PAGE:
When dad had an attack, he called it the dragon. Dad hated that goddamned dragon. Hated it – and, like the brooking thing: dad was not given to hatred.

He told mom to give him an Oxycodone, and she remonstrated, and he cursed that he didn’t care about prescription guidelines, he needed it and he was going to take the pill.

He took it. Mom left. And he and I sat alone, talking about Cicero and Rome and Sulla and Marius.

And then the room was ready. I seem to have left, perhaps to go home and change clothes, because I then recall coming back to the hospital, suddenly filled with family – and we knew. We knew. We knew.

I hate that goddamned dragon.

No memory of the Challenger, but memory of Martin Bashir and spitting, icy, snowy weather. Bitter stuff. Pretty only on the skylights outside dad’s window. Memory of that long-ago neighbor, of my cousin V, of getting dad into the bed. And a morphine shot.

That was the end, then – the prosaic fussings of a man transferring into a real hospital bed out of an ER one. His abject little cotton gown, socked feet. Orderly, nurse, someone giving him the morphine once he was settled. And gone. No more chance, ever again. No return. No more conversation. Breathing, still, as hideously awful as that process had become. But gone. Irretrievable.

His flesh purple and his muscles thin.

Gold wedding band *glowing* in that twilight.

And me and mom and Mojourner. Only us.

Phone calls on that silvery sneaker, at all hours, in the hallway. I must have called Mr. X, told him. He was still going to come. He was still going to come.

We talked about the plans. Nobody else was with us, it must have been so late. No television by then. Only snow, blackness and glaring hospital parking lot lights. And us. We knew – and could not imagine.

Great Xs of snow on those domed skylights. Falling, then slipping away, occluding the light in soft-edged X shapes.

Dad’s skin so soft.

Mom made us both leave. Get some sleep, she enjoined us. I think I did go to bed, because I have this memory that through much of the next day I was wearing the pants I wore to bed. Fortunately, not obviously pajamas. But yes. That exhaustion, that emotional fume, social oblivion. Living, that day, in the sacred space-time of mourning.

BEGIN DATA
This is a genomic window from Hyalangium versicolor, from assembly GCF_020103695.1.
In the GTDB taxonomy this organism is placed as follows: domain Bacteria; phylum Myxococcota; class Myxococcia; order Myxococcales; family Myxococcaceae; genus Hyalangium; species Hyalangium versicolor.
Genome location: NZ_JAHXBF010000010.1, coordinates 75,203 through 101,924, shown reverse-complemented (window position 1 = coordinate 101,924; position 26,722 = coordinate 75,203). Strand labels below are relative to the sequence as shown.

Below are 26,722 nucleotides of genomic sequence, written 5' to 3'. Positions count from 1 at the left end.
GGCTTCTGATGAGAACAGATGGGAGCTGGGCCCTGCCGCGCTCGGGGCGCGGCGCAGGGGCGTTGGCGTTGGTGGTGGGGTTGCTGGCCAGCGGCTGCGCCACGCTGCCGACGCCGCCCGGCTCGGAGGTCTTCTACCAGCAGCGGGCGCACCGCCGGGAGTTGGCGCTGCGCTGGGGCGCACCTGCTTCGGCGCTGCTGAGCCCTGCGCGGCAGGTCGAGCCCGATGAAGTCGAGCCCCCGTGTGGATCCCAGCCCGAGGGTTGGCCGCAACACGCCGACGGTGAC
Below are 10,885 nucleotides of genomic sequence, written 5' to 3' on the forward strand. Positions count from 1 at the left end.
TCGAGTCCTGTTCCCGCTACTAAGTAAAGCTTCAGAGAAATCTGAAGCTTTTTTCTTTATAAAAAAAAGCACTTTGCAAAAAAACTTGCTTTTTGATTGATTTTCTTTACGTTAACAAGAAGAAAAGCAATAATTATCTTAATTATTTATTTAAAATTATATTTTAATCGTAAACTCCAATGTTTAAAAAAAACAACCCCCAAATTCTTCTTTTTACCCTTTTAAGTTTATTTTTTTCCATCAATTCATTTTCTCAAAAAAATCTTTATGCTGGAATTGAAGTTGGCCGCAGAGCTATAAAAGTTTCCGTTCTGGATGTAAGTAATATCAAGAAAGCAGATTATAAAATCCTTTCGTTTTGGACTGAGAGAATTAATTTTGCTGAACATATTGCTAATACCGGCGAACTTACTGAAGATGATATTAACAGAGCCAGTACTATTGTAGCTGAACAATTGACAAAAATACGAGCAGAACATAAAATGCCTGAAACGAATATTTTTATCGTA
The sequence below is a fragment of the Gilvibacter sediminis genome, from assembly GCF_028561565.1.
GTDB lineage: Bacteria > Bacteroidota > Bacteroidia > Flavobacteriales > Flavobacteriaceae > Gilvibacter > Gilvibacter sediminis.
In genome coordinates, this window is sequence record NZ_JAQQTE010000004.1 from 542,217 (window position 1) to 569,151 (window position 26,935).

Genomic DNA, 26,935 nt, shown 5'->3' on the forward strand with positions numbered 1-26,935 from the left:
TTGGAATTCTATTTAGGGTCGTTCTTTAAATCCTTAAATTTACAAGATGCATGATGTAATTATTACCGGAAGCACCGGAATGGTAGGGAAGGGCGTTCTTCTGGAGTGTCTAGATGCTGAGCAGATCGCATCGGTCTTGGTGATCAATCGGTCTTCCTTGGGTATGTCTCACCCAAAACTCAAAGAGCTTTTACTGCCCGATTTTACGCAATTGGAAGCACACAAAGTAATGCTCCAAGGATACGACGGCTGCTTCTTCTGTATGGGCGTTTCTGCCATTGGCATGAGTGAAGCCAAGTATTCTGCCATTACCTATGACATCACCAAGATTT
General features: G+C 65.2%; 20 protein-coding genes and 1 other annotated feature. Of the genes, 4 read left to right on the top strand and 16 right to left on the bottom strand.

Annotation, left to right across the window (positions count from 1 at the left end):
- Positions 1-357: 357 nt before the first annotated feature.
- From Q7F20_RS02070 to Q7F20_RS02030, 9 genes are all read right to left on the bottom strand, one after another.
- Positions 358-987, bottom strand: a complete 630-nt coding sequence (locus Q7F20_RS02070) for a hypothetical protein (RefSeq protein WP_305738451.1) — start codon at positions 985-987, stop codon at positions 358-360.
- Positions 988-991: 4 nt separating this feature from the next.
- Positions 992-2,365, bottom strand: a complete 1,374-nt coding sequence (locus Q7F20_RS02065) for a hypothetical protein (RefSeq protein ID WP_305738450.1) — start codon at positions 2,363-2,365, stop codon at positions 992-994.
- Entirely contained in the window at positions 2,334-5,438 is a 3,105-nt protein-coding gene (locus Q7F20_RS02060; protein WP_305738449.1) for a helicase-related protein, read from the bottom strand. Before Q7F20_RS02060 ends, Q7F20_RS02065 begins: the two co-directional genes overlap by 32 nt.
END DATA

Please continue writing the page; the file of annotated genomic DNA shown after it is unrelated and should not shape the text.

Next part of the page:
Talking with my best friend TEO at some bitter hour of the morning, knees up, pressed against the hallway wall, sitting on the gleaming floor.

Mom spooned him all night. He died where his heart lived; wrapped up in her.

She called us at 4:30 and we came back. It was like, and unlike, the time we spent alone with him sleeping. But he was there still.



I held his hand, and some residual electricity spasm’d, pulsed. It didn’t feel like magic. It didn’t mean anything. Even still warm. I knew this was a body. With a wedding band glowing on it.

I did not see him after that. Some did, but I held to his wish he not be … viewed. I treasure those who needed that. Some saw him after his eyes had been harvested, head bandaged, Teiresias destined for an oven, mute, and no longer my daddy. I know why they held his hand then.

I’d held his hand already. That was finished.

And then a blur, a rush, the longest day in the world. I cannot talk to you about that day. Must not, it feels like. Too many things.


Some time later, my mom handed me a Valentine’s Day card without telling me. It was from dad. Opening that almost killed me.

But there was one treasure.

Dad had left a voice mail, that day – that dark Columbia day – that day we’d all been at the family house, the day he’d been in his own bed, the day we were smiling over those nifty phones. He’d left me his voice.  “Hello (phone number)” that gruff, joyous voice of his.

He hadn’t known.

I lost that recording, long long ago.

I don’t need it. Any more than I needed to hold or see his body after it became the domain of orderlies and donations and morgues.

But I miss it.


So, today, when my mom left me a recording my email dutifully saved to a file. I sent it home.


Anonymous said...

Okay. So, I am so totally choked up. THIS:

"He died where his heart lived; wrapped up in her."


DLM said...

When he was diagnosed, he put his arms around her and said, "I feel like I've betrayed you."

My dad LOVED.